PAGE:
It's all about juggling your wealth actions for cards and money, versus when and where to deploy to pick your battles, to what to save for a card's Offering value that will in turn give you more cards and/or coins. It's about making difficult choices as to keeping your reward cards in your hand where they'll be worth 2 points, or using them for their one-time power but making them worth only 1 point at game's end. The influence of games like Magic is fairly undeniable, but it's not in a derivative way, but more of feel than anything mechanical. The brilliance of losing board position when you win a battle is genius, and it keeps the game from getting bogged down in giant piles of troops as players lock down locations and make them too difficult to battle for.
Speaking of Magic, after a few dozen plays of Omen, I've found myself starting to study it in a serious, more competitive way--this is a compliment. A lot of games are just not worth the mental gymnastics of studying their interactions. It's better for those games to "go with the flow." Not so with Omen.
The plethora of ways to play the game keeps things fresh, but after you've spent some time with the game you'll understand the 'real' way to play is drafting the stacks of cards. It's here where the pre-game deckbuilding happens, and then it's a matter of seeing how well you've drafted and if your card combos are going to come together. (My current favorite--Cloudcall Pegasus and Grim Merchant engines.) With 50 different individual units now, drafting is much more interesting than when you only had the base 24 units.
As awesome as it is, it does require two players who are willing to learn the game well. It's the sort of game where a veteran will destroy a newer player 95% of the time. Getting the hang of the flow of the game, through cards, money, and offerings can be pretty tricky, and knowing about which cards can really nail you is pretty impotant.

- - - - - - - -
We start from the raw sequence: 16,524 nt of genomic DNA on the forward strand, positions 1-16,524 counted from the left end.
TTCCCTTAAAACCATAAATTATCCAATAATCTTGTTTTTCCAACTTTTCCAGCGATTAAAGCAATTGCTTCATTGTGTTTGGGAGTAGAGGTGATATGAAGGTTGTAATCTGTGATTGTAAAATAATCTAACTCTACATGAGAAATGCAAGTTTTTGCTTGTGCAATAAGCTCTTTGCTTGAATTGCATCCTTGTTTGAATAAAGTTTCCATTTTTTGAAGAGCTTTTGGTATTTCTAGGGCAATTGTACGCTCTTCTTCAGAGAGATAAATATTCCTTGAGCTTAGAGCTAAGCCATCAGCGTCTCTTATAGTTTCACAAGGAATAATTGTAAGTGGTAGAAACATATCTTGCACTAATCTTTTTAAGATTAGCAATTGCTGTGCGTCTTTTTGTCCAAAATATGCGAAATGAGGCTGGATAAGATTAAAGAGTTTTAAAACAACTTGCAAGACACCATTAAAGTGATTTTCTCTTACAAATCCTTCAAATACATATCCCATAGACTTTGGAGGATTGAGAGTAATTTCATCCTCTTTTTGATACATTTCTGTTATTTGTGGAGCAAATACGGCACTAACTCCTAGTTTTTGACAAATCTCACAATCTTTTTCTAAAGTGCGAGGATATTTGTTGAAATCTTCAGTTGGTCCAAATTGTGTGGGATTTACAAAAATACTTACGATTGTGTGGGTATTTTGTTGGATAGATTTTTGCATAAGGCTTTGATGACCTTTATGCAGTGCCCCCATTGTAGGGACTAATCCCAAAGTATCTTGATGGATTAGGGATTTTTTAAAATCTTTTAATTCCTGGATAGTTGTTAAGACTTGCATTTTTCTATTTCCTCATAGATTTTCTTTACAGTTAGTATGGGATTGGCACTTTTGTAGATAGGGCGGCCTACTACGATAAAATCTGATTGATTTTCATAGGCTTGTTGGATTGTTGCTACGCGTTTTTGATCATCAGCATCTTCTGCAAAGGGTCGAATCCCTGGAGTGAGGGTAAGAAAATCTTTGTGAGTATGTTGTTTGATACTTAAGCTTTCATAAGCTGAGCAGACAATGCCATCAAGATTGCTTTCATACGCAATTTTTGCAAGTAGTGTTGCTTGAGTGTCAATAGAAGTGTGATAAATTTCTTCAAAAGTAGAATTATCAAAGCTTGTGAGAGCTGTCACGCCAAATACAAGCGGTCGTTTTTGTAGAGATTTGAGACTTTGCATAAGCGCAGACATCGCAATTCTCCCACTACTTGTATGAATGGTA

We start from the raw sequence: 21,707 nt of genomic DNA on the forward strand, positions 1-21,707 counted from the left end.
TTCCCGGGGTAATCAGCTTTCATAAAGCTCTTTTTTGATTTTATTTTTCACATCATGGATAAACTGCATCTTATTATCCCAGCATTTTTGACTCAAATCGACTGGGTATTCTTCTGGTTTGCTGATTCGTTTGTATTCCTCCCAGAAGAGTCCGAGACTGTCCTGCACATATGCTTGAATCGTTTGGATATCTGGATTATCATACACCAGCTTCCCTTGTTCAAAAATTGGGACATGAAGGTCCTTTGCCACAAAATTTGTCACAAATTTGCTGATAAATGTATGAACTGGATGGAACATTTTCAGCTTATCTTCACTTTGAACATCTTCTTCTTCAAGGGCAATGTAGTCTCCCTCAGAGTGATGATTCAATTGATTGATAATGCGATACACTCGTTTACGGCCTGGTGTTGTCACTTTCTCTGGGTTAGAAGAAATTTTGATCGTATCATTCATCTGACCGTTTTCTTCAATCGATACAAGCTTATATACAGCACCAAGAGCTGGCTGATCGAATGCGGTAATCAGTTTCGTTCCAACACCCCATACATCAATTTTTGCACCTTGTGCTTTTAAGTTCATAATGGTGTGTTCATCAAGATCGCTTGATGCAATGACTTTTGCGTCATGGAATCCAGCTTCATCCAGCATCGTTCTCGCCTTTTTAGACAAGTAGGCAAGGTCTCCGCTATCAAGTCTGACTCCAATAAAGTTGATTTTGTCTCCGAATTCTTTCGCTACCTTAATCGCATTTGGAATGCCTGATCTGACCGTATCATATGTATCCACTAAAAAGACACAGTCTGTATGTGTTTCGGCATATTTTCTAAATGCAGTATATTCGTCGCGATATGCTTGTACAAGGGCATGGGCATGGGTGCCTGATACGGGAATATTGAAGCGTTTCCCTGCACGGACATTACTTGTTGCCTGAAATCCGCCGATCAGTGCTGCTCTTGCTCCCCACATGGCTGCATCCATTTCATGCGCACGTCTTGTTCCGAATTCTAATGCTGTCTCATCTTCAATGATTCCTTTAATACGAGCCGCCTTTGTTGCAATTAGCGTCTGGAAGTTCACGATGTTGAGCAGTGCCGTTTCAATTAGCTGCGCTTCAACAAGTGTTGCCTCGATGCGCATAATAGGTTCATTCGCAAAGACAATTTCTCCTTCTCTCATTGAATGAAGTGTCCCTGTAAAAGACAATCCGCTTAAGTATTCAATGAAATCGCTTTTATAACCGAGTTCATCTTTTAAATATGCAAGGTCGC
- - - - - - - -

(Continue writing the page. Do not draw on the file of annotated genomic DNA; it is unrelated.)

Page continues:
Having played and evaluated the game at a higher level, I do have to admit there are a few very small issues here and there. In the "draw from the big central deck" way to play, we've found that Hades' Caress is the reward card that basically determines the winner of the game. The first time I won with a massive "from the Graveyard!" Hades' Carress mega-turn, I felt pretty clever; however after enough hands you'll realize that it's powerful enough in the big deck scenario that it's more brute strength than cleverness.
I'll put it this way--in one game I had raced out to a large lead due to some good luck on my card draws. I was up 19-8. Then my wife played Hades' Caress on the last turn of the game and we finished 19-17. Yep, that's right, I won after Hades' megaturn but only because I started the turn 11 points up. I'm all for catch-up mechanisms, but that's crazy.